Appearance of TLOs has been reported during allograft rejection (4245), indicating that TLOs may play a role in induction of an effective immune response upon alloantigen stimulation and serve as a site for local adaptive immune responses. Transplantation of skin grafts prepared from RIP-LTα transgenic mice into allogeneic splenectomized aly/aly mice, which lack SLOs, resulted in the rejection of skin grafts containing TLOs. Mice, which lack both spleen and peripheral lymph nodes, were resistant against viral infection but they mounted a strong immune defense by generating TLOs (9, 43). These reports indicated that antigen-specific activation of host-derived naive T cells as well as the establishment of memory T cells had taken place in the TLO. Thus, TLOs also play a role as an activation site of naive T cells to effector and memory T cells similarly to SLOs. It has been recently reported that TLO in the artery such as aorta could control aorta immunity and protect against atherosclerosis (39, 40). Taken together, TLOs may organize highly localized immune responses against microbial-derived antigens, tumor-derived antigens, and auto- or alloantigens. It, therefore, appears a promising concept to construct artificial lymph node-like tertiary lymphoid organs (artTLOs) for the treatment of various clinically important diseases (46).

Lymph node FRCs ectopically expressed peripheral tissue antigen (PTA) and directly presented it to naive T cells under steady state as well as inflammatory conditions (47). Moreover, lymph node-resident lymphatic endothelial cells directly present PTA to T cells and mediate peripheral tolerance independently of autoimmune regulator (Aire) (48). These findings suggest that lymph node stromal cells (LTo) appear to be involved in not only the TLO formation but also the maintenance of tolerance to self-antigens in the periphery at adult stage. As discussed above, artery TLO, which emerge in the aorta adventitia adjacent to atherosclerotic plaques, regulate immunity in aorta, and protect against atherosclerosis through LTβR expressed on vascular smooth muscle cells (40). These diverse function displayed by stromal cells suggests that the artTLO may acquire the immunological function when the stromal cells adopt or differentiate into LTo cells. These diverse functions may include not only promotion of antigen-specific protective immune response to treat autoimmune diseases. Therefore, our principal tenet has been to create artTLOs with various and even opposite functions to foster maintenance of immune homeostasis depending on the disease conditions.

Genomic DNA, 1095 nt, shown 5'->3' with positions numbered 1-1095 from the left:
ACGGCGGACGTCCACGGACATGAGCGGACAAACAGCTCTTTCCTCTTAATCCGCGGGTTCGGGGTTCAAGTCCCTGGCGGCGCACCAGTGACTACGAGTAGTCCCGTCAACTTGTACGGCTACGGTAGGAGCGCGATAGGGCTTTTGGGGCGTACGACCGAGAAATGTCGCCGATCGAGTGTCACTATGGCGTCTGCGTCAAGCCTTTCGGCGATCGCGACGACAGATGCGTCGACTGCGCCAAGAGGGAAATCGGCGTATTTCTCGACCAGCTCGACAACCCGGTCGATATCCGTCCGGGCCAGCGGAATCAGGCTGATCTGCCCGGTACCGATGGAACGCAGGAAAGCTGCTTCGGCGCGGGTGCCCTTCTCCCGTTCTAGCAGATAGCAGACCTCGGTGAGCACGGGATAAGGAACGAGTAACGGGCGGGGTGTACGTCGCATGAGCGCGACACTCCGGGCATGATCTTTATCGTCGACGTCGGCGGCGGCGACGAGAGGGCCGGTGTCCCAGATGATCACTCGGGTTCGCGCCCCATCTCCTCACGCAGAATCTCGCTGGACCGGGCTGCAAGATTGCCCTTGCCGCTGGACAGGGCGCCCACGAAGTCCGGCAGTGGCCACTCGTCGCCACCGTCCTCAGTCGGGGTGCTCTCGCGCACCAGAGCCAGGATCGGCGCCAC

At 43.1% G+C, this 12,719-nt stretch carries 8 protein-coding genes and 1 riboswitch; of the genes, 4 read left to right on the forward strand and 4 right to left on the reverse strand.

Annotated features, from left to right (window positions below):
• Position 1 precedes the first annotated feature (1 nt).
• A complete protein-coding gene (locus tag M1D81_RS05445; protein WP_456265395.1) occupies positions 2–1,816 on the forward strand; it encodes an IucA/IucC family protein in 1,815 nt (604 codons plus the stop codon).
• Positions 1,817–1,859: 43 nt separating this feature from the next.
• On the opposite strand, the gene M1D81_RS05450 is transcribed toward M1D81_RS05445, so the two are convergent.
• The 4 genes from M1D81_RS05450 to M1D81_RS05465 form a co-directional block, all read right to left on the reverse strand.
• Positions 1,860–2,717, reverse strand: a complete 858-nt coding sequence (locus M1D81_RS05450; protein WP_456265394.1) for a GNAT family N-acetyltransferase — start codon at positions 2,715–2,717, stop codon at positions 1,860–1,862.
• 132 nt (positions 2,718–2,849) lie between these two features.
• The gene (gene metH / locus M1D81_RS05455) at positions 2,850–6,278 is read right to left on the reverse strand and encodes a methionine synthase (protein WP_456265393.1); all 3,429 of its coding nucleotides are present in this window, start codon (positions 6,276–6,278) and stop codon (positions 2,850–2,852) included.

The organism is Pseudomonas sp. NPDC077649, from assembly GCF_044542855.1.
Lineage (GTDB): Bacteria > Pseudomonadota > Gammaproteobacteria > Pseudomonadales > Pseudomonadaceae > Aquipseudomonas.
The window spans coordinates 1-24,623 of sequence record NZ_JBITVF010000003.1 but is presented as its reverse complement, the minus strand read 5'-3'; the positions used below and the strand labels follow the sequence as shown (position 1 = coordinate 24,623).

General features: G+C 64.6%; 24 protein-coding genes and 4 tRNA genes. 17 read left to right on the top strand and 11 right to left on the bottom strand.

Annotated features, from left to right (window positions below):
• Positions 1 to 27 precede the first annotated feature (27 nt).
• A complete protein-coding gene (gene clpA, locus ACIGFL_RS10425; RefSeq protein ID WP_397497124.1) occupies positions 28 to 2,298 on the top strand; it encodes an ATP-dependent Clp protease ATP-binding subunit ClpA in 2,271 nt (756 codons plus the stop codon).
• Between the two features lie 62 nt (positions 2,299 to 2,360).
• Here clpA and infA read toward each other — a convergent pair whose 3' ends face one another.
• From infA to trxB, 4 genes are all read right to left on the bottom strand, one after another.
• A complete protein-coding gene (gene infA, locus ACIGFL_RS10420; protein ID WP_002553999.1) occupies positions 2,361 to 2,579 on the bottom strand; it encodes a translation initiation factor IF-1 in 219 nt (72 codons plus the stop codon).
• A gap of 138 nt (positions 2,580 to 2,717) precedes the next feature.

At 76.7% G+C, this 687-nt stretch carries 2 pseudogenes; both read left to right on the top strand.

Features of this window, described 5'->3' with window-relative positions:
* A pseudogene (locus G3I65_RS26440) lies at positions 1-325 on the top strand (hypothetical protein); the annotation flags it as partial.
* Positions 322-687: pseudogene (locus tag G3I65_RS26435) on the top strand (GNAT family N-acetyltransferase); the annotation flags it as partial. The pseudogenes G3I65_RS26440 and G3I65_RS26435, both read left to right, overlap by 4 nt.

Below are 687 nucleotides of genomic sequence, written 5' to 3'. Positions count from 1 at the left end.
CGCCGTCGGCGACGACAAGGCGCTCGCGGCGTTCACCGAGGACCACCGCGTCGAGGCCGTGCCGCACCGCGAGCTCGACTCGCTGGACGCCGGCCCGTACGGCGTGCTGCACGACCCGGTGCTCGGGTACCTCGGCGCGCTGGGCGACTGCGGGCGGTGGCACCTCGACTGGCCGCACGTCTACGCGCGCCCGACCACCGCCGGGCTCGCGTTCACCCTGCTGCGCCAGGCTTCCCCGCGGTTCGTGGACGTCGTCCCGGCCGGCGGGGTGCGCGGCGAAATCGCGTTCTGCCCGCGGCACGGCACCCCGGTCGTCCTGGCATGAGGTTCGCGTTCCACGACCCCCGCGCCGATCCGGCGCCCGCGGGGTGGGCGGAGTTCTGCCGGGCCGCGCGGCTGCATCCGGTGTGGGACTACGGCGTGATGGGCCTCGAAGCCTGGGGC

We had previously reported synthesis of artTLOs with the ability to induce immune responsiveness in vivo by applying lymphoid stromal cells and bone marrow-derived DCs (4952). The stromal cell line TEL-2 (53), which had been established from neonatal mouse thymus, was transfected with LTα cDNA. The LTα-expressing stromal cells or TEL-2 cells stimulated with LTα-coated beads expressed VCAM-1 and ICAM-1, and secreted lymphorganogenic chemokines, including CCL19, CCL21, and CXCL13. LTα-expressing stromal cells were then mixed with bone marrow-derived DCs (49, 50). The cell suspension was first incorporated into collagen sponges, which were subsequently transplanted into the renal subcapsular space of mice. After 2–3 weeks, lymphocyte-rich cell-aggregates had emerged in the collagen sponges. The resulting structures consisted of clearly segregated clusters of T and B cells, FDCs in B cell follicles, and FRC networks in T cell areas. HEVs, lymph vessels, and germinal center formation upon antigen stimulation were also evident (49). Thus, the grafts were termed as artificial lymph node tissues (aLN) but are more appropriately called artTLOs. When the artTLOs were generated in mice that had been preimmunized with antigen, they were capable of inducing a strong secondary immune response in vivo upon antigen re-stimulation, as evidenced by the accumulation of effector memory and T-FH cells, as well as antigen-specific memory B cells (50). In addition, the artTLOs were capable of inducing a strong secondary immune response when re-transplanted into naive mice upon immunization with the antigen. Also, re-transplantation of the artTLOs into SCID mice, followed by immunization, let to a robust secondary immune response. The artTLOs as well as spleen cells in SCID mice produced large amounts of antigen-specific high affinity IgG class antibodies consistent with the possibility that somatic hypermutation, germinal center reaction, affinity maturation, and Ig class switching were conducted in the artTLOs (50). Furthermore, the artTLOs appeared to suppress tumor growth when they were transplanted into tumor-bearing mice (51, 52). This was the first proof of principle that artificial lymphoid tissues are transplantable and immunologically active.